Want more articles like this one?
You're in luck! We've got a weekly newsletter that's filled with goodness!

Wrap up each week on a positive note with our Today in Goodness newsletter featuring our top content from the week, goodness on the horizon, and good news from around the world. 

This field is for validation purposes and should be left unchanged.

Wrap up each week on a positive note with our Today in Goodness newsletter featuring our top content from the week, goodness on the horizon, and good news from around the world. 

This field is for validation purposes and should be left unchanged.
View Collection
Image: Weeds growing in the cracks of a sidewalk, and a pair of floral patterned rain boots.

Stop and Smell the…Weeds? A Reminder that Wonder is All Around You!

Weeds. Pesky little things. They crack your sidewalk, make your garden look messy, spread like wildfire, and are so, so hard to get rid of for good. We put so much work into getting rid of weeds. From landscape fabric to herbicide, the weed control industry was worth $28.2 billion in 2018. 1 But… what if we thought about weeds differently? What if they could help us reconnect with the wonders of nature, even in the most concrete of jungles or most manicured of lawns?

Is it possible that we have been wrongfully hating weeds for years, seeing their ability to grow anywhere as a great nuisance instead of a remarkable feat? 

Now, I’m not here to tell you to let your garden and lawn run wild with weeds or that they should be allowed to destroy sidewalks and roads, but if we put aside our loathing for just a few minutes, we might just see them for what they are… miraculous.

Image: Weeds growing in the cracks of a sidewalk, and a pair of floral patterned rain boots.
Source: Unsplash

What makes something a weed?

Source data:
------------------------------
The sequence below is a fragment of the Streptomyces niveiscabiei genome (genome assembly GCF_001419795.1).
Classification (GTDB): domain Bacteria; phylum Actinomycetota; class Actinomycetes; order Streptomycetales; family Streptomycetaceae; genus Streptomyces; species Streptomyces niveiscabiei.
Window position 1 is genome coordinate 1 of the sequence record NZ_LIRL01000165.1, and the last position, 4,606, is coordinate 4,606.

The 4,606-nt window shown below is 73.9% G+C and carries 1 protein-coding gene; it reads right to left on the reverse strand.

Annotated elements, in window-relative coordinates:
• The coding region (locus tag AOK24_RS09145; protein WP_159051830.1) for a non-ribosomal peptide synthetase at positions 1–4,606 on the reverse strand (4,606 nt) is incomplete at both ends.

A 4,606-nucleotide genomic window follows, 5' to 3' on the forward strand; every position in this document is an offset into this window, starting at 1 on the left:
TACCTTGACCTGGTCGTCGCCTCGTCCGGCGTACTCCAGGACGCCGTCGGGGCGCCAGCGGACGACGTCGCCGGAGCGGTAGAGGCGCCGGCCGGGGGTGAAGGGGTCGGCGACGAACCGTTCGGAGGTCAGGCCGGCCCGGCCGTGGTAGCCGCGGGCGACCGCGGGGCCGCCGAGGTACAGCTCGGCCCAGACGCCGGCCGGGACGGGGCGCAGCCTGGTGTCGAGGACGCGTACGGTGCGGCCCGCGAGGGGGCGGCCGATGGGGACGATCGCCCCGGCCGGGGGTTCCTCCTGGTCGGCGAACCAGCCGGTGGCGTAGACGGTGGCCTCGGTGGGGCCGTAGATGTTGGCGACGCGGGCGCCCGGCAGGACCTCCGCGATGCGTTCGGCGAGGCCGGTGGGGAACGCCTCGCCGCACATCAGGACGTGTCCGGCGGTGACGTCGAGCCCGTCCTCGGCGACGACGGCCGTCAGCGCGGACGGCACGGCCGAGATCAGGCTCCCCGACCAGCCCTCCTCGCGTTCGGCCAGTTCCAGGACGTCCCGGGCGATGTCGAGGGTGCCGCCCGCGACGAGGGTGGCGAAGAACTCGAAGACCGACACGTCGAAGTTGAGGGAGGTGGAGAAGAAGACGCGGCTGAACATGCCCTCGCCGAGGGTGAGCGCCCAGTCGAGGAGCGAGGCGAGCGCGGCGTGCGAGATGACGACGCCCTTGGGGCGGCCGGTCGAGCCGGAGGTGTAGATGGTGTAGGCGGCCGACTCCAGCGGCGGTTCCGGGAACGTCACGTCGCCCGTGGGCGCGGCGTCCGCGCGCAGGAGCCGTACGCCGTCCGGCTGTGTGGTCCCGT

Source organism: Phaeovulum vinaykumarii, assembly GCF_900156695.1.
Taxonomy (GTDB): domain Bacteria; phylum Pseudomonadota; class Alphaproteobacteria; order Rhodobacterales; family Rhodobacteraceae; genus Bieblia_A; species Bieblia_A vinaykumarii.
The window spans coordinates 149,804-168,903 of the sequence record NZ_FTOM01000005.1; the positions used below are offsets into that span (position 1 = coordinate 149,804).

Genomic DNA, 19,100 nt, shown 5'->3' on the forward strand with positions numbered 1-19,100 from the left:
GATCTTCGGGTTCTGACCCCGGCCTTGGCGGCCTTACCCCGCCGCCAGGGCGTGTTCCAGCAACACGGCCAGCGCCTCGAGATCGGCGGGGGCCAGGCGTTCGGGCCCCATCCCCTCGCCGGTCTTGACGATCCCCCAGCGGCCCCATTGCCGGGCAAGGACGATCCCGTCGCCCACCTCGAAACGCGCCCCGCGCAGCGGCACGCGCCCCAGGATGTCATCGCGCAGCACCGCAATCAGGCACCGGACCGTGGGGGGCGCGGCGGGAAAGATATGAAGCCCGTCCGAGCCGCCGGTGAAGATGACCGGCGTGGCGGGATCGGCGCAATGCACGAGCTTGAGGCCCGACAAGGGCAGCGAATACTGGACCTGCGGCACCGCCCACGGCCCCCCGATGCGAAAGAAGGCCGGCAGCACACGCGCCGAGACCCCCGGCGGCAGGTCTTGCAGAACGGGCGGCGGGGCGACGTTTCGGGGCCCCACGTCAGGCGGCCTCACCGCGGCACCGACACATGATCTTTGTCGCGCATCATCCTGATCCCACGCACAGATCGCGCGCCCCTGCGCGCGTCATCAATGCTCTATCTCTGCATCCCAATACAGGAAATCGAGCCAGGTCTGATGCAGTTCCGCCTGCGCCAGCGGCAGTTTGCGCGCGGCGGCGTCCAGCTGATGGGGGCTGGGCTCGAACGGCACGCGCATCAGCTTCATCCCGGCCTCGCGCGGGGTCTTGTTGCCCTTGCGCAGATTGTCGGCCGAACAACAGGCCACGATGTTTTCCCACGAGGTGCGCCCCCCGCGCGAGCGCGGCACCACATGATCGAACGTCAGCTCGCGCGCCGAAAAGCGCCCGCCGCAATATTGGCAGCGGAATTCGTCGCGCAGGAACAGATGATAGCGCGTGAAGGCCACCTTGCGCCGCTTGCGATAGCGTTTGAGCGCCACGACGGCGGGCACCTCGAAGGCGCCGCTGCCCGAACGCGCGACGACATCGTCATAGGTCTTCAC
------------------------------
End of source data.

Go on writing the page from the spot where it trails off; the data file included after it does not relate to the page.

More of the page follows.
As the Earth evolved over millions and billions of years, there was no such thing as a weed… there wasn’t a word for it. There were simply plants. Today, weeds are only pesky because we have decided they are. So why not decide they aren’t?

Weeds are simply plants that are not valued where they are growing. Plants that despite even the greatest odds have found a way to thrive.. Check the cracks between the concrete in even the most busy places, and you’ll find patches of resolute green finding a way to thrive. In our backyards, farms, and fields, dandelions, clovers (including the four-leaf ones) and crabgrass sprawl across acres, surviving despite our distaste for them.

And honestly, there has never been a better study in resilience. Weeds are universally hated, widely killed and ripped out root and stem, and yet, they remain. Evolving for hundreds of years to not let the haters get them down, weeds simply persist, no matter the circumstances. Their presence is a constant reminder that nature, and its remarkable adaptability, is never far away.  

Here’s a deeper look at the so-called “weeds” we encounter, and a masterclass in thriving in unlikely circumstances, as we go about our lives in this BBC film featuring the beloved broadcaster, Sir David Attenborough.

Via: BBC 2

Thank you, BBC, for this great video! For more, check out the BBC YouTube channel.

So on your next walk down the street, keep an eye out for these resilient little wonders  sprouting from the sidewalk, or growing in the walkway in front of your house. Maybe take a second, to give them a deeper look. Even if traffic is whizzing by behind you, you now have the opportunity to be inspired by nature, if only for a moment.

A note…